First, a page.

Postscript – The New York Post (Bugmenot) takes a moment to talk to Sarah Martin and Stevie Jackson.

We will return with non-Belle & Sebastian-related content tomorrow.

np – Shearwater / Winged Life

Sunday, February 26th, 2006

Sunday Cleaning Volume 25

In honour of the Acadamy Awards next week, the fact that I’ve seen a bunch of movies lately without any blog comment and the fact that I haven’t had time to listen to any of the promo stuff I’ve been sent lately, a movie edition of Sunday Cleaning! Oh, and much-belated commentary on last week’s 24.

Nick Park & Steve Box / Wallace & Gromit In The Curse Of The Were-Rabbit

Why can’t all movies be this fun? It’s an odd world we live in where the G-rated films are some of the best ones out there. Before this, I’d not seen any Wallace & Gromit shorts (though I did see Chicken Run), so the adventures of the cheese-loving inventor and his faithful pooch were new to me. It was clever and crafty, but without the nod-nod-wink-wink pop culture references that have become the norm in animated features. And come on – claymation is amazing. Fun fun fun fun fun. If I wasn’t so lazy, I’d go look up synonyms for “fun”, because they’d all apply. And the bonus feature where they show how to make a rabbit out of some wire and plasticine is awesome.

Martin Campbell / The Legend Of Zorro

There was nothing inherently wrong with the idea of making a sequel to The Mask Of Zorro – Antonio Banderas and Catherine Zeta-Jones, who were excellent in the first, were back on board and there was no reason it couldn’t have been another fun romp through 18th century California… except someone decided that it should be equal parts screwball romantic comedy, James Bond-style thriller and Spy Kids family friendly. In other words, a complete dog’s breakfast. The plot goes from silly to ludicrious and while Banderas and Zeta-Jones, who still have excellent chemistry, try to make the best of it, their efforts are overwhelmed by the sheer awfulness of the script. And this film just offers further evidence that including children in films is almost never a good idea. Disclaimer – I saw this film on the plane and had no say in its selection.

Fernando Meirelles / The Constant Gardener

You know, I think this may have been the first film I’ve seen with Ralph Fiennes where’s he’s not playing some manner of freak. Oh wait, no I saw Quiz Show way back when, but for some reason only remember him in Red Dragon and Harry Potter. Anyway, that’s neither here nor there. This film, filmed on location in Kenya, was superb – Fiennes and Rachel Wiesz have a real chemistry between them and the plot, involving pharmaceutical companies testing drugs on poor Kenyans, is timely and disturbing. It works on every level – as a romance, thriller, drama, mystery… Fernando Meirelles, who also made City Of God, proves he’s for real and one hell of a director. And the title of the film, which always perplexed me, finally made sense after seeing it. Still odd, though.

Bennett Miller / Capote

Another film that’s about as good as the hype – this one pretty much rides entirely on Philip Seymour Hoffman, and he delivers. He takes a role that would have been so easy to turn into caricature and instead gives it real depth while maintaining the superficial veneer that was Capote’s public face. It’s amazing to see the change in his character as he becomes more and more entwined with the killers he’s researching for his book, In Cold Blood, as it becomes evident that the psychological toll it’s taking is far more than he bargained for. And first-time director Bennett Miller does a remarkable job in both documenting it and making Manitoba look even bleaker than normal.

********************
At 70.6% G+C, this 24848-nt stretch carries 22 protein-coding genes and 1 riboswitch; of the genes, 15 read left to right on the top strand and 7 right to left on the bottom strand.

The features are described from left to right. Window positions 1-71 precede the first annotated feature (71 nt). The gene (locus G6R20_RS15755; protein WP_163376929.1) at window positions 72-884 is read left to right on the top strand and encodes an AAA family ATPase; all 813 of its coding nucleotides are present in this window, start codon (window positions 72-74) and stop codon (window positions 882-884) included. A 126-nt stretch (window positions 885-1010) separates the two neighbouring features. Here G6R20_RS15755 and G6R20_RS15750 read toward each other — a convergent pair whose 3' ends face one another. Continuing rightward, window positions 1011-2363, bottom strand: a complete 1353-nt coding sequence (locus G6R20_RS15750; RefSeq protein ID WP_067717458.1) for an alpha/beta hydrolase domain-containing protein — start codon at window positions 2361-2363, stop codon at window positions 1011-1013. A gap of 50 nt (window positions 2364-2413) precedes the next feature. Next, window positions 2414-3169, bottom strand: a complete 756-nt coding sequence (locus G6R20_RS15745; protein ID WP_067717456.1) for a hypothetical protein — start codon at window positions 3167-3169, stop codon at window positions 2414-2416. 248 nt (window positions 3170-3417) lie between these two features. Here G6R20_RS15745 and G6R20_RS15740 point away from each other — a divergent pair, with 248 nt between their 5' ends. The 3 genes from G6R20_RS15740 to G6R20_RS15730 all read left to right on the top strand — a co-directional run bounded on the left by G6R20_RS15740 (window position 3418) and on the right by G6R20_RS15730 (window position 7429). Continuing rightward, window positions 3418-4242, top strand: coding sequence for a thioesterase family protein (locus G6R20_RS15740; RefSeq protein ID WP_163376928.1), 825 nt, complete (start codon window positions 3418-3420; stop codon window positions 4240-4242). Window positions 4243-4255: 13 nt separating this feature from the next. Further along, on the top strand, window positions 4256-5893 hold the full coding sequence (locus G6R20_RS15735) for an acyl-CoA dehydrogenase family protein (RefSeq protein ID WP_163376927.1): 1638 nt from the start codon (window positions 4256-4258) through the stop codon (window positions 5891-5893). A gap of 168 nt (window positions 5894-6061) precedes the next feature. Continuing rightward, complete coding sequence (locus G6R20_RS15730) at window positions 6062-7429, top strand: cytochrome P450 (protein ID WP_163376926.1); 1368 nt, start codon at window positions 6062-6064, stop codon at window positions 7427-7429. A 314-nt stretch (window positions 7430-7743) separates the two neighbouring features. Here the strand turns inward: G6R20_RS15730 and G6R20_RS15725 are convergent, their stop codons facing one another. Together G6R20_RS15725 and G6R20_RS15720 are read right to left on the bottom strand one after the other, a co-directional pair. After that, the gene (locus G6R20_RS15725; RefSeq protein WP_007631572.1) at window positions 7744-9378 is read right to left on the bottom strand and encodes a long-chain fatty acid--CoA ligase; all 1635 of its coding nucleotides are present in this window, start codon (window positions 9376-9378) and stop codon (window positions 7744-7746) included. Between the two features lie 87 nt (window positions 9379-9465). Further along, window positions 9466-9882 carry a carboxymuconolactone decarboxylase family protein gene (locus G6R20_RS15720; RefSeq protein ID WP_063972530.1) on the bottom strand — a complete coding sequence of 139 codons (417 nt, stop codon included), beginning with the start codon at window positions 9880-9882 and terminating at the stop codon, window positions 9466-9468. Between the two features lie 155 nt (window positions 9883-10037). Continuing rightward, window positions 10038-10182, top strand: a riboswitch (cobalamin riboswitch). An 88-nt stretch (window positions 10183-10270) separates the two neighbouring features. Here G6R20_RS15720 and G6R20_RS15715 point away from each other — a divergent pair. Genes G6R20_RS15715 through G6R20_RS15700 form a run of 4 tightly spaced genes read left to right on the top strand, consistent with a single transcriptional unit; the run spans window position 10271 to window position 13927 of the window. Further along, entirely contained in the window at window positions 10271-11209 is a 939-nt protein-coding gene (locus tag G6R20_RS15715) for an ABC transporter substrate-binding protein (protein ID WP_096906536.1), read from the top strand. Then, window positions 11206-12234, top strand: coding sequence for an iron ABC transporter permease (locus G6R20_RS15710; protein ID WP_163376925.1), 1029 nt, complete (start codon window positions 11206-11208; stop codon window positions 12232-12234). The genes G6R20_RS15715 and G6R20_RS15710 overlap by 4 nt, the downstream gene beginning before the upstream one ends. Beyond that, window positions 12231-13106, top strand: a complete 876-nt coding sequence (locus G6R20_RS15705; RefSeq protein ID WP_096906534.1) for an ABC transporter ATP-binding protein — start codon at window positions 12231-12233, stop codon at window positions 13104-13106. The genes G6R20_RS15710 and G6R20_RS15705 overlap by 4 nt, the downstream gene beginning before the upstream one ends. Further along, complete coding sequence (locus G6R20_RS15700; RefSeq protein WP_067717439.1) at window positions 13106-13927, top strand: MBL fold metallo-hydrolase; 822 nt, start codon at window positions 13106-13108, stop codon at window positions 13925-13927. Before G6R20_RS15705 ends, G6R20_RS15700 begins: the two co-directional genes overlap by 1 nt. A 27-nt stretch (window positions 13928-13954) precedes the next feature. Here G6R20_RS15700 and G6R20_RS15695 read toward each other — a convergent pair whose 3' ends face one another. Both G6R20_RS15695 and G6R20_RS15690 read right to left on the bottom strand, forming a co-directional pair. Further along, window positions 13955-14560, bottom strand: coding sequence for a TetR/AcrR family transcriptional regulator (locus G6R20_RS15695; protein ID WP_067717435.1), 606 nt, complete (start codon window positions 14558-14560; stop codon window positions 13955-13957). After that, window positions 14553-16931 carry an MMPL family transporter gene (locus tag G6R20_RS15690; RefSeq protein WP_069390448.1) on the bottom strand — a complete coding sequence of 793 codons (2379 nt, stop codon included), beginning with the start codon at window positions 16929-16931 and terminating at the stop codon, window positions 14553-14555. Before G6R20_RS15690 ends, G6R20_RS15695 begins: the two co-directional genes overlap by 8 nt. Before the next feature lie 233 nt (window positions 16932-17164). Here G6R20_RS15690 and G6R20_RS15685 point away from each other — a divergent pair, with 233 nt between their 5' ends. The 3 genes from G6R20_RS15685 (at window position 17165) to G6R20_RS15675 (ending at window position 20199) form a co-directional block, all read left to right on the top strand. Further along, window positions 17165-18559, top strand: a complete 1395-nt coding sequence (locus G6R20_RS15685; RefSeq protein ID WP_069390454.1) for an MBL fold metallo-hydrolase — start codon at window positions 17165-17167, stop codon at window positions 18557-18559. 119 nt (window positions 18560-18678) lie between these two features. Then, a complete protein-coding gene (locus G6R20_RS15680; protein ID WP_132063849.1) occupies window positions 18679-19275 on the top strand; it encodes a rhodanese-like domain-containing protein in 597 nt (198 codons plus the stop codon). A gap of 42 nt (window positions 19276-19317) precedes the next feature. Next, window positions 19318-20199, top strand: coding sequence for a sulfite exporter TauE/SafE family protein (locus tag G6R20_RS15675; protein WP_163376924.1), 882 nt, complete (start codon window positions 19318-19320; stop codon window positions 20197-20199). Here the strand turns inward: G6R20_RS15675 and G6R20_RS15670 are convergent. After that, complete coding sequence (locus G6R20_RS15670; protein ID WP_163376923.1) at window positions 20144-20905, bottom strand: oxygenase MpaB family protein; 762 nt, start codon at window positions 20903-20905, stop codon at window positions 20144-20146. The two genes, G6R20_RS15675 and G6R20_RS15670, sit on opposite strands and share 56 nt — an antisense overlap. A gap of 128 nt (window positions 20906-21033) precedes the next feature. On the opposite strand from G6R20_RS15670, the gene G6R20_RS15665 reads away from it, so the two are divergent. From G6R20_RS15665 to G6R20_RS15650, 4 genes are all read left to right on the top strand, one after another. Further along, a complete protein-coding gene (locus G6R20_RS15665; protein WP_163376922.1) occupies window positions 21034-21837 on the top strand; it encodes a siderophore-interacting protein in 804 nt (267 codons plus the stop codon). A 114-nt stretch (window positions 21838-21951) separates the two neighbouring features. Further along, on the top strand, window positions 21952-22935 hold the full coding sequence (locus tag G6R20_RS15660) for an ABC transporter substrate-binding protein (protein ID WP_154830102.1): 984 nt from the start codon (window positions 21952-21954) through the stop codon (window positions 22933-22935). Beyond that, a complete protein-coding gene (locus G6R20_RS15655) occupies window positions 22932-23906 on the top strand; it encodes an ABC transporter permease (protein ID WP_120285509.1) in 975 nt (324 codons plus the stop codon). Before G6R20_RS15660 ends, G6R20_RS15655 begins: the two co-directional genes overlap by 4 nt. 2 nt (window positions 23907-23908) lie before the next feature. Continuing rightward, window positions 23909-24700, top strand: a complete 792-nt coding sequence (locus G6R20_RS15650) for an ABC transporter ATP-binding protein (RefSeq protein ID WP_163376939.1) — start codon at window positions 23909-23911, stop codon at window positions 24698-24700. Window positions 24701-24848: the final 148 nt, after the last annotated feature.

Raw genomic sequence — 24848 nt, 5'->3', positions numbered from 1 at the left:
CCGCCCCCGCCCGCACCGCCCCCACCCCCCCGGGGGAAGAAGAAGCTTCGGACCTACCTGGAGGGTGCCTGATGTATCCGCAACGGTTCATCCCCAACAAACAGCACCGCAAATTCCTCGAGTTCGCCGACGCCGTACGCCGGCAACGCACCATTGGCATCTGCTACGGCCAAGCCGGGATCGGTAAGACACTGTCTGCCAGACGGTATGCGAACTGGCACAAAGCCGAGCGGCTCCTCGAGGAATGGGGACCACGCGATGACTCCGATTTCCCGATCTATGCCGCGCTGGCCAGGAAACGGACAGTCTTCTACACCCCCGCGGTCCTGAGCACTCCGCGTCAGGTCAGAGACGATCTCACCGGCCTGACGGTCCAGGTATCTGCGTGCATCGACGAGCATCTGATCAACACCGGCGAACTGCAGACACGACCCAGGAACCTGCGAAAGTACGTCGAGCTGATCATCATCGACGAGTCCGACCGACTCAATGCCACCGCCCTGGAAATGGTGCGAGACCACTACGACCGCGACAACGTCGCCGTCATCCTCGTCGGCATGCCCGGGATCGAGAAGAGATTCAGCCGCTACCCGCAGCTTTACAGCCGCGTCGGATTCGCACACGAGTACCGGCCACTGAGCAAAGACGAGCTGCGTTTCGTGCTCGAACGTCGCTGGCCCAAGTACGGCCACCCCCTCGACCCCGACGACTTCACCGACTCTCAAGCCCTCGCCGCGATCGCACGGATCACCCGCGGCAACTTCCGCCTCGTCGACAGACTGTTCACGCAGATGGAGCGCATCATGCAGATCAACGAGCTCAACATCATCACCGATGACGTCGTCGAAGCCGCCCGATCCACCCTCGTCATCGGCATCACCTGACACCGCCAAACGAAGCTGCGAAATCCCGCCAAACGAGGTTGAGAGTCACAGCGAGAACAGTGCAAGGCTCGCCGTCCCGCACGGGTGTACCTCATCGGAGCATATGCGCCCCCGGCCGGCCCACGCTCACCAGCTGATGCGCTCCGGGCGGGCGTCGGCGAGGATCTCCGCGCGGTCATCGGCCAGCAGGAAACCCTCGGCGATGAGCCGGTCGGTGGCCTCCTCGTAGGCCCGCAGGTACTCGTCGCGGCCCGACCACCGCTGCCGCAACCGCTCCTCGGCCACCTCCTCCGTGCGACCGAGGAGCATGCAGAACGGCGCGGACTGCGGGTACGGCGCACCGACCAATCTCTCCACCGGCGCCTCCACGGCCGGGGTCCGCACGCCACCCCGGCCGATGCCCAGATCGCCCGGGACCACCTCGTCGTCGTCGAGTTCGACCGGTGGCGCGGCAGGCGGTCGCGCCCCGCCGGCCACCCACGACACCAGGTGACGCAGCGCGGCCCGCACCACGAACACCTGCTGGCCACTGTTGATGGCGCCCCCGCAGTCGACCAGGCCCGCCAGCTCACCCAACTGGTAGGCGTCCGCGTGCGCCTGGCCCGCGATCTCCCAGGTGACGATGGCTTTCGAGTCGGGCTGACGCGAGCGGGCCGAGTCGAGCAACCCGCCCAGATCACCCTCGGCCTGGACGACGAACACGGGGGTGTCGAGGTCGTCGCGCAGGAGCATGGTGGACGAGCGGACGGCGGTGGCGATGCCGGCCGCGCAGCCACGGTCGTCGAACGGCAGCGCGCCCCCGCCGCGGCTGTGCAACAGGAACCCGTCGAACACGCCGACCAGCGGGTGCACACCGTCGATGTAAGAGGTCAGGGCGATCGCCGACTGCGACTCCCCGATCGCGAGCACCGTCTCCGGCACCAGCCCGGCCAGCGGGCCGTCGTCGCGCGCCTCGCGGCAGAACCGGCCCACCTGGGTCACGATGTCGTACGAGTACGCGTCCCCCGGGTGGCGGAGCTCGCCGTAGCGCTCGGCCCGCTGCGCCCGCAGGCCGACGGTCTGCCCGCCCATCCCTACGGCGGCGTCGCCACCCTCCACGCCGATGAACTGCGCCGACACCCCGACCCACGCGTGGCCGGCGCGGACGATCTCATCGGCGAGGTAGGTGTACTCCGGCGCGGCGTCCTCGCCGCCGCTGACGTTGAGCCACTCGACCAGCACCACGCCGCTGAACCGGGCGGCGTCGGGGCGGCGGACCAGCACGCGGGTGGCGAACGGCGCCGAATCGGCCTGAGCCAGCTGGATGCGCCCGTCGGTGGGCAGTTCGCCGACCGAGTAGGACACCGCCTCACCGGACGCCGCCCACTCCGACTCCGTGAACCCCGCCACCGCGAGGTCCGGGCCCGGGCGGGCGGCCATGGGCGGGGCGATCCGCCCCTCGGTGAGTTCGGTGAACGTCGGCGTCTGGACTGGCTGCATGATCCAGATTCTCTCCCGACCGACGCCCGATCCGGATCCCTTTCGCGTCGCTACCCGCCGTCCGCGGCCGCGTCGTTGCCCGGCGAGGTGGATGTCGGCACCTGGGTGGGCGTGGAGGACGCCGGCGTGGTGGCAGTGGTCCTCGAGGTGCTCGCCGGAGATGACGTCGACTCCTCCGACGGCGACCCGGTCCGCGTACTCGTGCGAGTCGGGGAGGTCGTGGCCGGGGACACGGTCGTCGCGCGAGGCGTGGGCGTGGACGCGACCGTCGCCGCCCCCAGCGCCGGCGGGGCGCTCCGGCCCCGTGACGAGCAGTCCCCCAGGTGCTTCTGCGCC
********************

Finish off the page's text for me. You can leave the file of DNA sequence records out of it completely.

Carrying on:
Looks like last week was the one-third season character rotation episode. Exit medium-bad, enter big bad. Enter new spy guys.. and exit new spy guys. Nathanson sure looked to be outnumbered and outgunned in that warehouse. Good thing he had all those fast cuts to keep the baddies disoriented. Too bad he didn’t have enough sense to not crawl out in the open when the helicoptor opened fire. I rather like how they’re involving the president far more in this season’s storyline, making him and his decisions more integral to the plot. But I still want to punch him in the face. I propose a new 24 drinking game – every time Logan delegates a decision to someone else, you have a drink. Guarantee you’ll be loaded in under 15 minutes.

Saturday, February 25th, 2006


The long-awaited The New York Times Magazine piece on the Toronto indie music scene gets published tomorrow, but is already online at their website (Bugmenot). While there are nods to Toronto institutions like Wavelength and Blocks Blocks Blocks, the piece unsurprisingly focuses squarely on Broken Social Scene with Kevin Drew acting as unofficial ambassador for the city.

Though it’s no doubt annoying to some who feel that BSS are overexposed/sell outs/just plain bad, this is an entirely logical move by the Times. Besides being the highest profile act in the city right now, talking about BSS also tangentially covers something like half the other bands in the city. But never let it be said that reason stood in the way of a good old fashioned bitching. It took the kids at Stille Post, who posted the article earlier this week, a little while but there’s now some hearty debate/complaining about the Scene versus the scene and who’s in and who’s out and other such drama. I had been a little disappointed before that they’d initially shown an uncharacteristic amount of restraint in tearing the article to shreds, but I guess they were just getting warmed up. There was also some less prickly commentary from two of our city blogs, Torontoist and Paved.